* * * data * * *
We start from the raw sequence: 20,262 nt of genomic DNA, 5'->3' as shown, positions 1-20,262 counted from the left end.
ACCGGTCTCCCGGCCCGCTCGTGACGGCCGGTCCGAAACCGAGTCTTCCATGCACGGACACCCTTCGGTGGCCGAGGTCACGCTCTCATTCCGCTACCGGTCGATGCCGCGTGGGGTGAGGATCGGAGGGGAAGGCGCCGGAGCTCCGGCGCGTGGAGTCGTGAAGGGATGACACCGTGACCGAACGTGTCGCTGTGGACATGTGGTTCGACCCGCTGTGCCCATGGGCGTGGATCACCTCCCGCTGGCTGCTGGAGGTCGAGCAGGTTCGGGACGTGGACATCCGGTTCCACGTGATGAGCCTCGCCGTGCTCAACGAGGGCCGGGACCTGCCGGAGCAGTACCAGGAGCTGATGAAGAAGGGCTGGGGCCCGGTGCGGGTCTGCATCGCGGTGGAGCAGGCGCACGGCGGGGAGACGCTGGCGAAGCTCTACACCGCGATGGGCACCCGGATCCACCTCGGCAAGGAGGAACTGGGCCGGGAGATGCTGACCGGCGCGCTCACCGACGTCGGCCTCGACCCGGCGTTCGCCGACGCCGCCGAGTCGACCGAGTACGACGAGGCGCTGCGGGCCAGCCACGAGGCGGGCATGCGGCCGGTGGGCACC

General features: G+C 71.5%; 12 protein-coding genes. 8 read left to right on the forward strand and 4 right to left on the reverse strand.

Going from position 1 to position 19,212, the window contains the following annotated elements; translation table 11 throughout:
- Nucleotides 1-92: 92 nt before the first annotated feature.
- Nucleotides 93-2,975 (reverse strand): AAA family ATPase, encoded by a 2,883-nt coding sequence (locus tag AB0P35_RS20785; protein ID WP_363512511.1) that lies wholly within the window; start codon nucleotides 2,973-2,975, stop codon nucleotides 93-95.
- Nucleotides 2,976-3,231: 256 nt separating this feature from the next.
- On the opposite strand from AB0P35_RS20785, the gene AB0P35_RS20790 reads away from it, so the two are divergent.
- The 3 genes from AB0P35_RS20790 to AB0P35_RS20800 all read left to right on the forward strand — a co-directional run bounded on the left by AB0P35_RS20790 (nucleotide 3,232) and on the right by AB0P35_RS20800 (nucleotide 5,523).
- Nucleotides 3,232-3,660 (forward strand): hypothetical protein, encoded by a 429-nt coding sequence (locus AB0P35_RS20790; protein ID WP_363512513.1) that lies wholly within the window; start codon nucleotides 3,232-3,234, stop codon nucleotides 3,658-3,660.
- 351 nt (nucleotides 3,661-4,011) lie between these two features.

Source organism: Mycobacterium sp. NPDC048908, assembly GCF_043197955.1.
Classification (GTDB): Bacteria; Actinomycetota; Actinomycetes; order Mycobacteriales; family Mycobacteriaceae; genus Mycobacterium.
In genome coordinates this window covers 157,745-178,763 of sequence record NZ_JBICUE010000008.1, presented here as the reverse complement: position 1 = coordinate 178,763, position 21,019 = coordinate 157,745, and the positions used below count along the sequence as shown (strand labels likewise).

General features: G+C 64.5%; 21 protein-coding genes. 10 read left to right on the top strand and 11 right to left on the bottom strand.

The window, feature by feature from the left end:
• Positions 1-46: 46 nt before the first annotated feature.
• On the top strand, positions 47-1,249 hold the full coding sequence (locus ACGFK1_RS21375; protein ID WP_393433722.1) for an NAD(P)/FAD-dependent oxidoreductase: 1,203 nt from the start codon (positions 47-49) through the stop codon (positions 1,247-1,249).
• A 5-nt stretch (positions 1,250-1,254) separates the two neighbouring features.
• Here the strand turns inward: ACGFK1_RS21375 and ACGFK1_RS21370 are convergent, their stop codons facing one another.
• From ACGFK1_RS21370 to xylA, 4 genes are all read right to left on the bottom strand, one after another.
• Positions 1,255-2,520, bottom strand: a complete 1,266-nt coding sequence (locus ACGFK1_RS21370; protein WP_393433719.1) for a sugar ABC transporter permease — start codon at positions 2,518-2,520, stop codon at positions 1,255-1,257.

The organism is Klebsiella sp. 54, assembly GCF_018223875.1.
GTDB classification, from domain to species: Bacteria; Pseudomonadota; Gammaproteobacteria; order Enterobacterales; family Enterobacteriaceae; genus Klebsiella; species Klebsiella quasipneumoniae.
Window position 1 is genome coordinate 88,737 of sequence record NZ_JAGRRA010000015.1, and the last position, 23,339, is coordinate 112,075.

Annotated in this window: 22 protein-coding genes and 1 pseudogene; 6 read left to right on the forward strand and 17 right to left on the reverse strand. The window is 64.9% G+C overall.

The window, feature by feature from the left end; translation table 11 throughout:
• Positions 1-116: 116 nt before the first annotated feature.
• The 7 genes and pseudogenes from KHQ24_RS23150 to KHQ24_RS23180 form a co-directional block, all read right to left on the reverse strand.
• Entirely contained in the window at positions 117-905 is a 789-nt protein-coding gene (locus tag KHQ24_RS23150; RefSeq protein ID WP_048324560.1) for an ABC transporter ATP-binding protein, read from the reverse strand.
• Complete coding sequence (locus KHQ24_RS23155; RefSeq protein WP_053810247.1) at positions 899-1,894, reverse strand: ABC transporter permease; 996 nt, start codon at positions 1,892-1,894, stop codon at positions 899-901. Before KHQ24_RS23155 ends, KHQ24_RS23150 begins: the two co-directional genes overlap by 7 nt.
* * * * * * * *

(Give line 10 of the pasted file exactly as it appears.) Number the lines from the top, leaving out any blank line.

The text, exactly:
- Nucleotides 3,232-3,660 (forward strand): hypothetical protein, encoded by a 429-nt coding sequence (locus AB0P35_RS20790; protein ID WP_363512513.1) that lies wholly within the window; start codon nucleotides 3,232-3,234, stop codon nucleotides 3,658-3,660.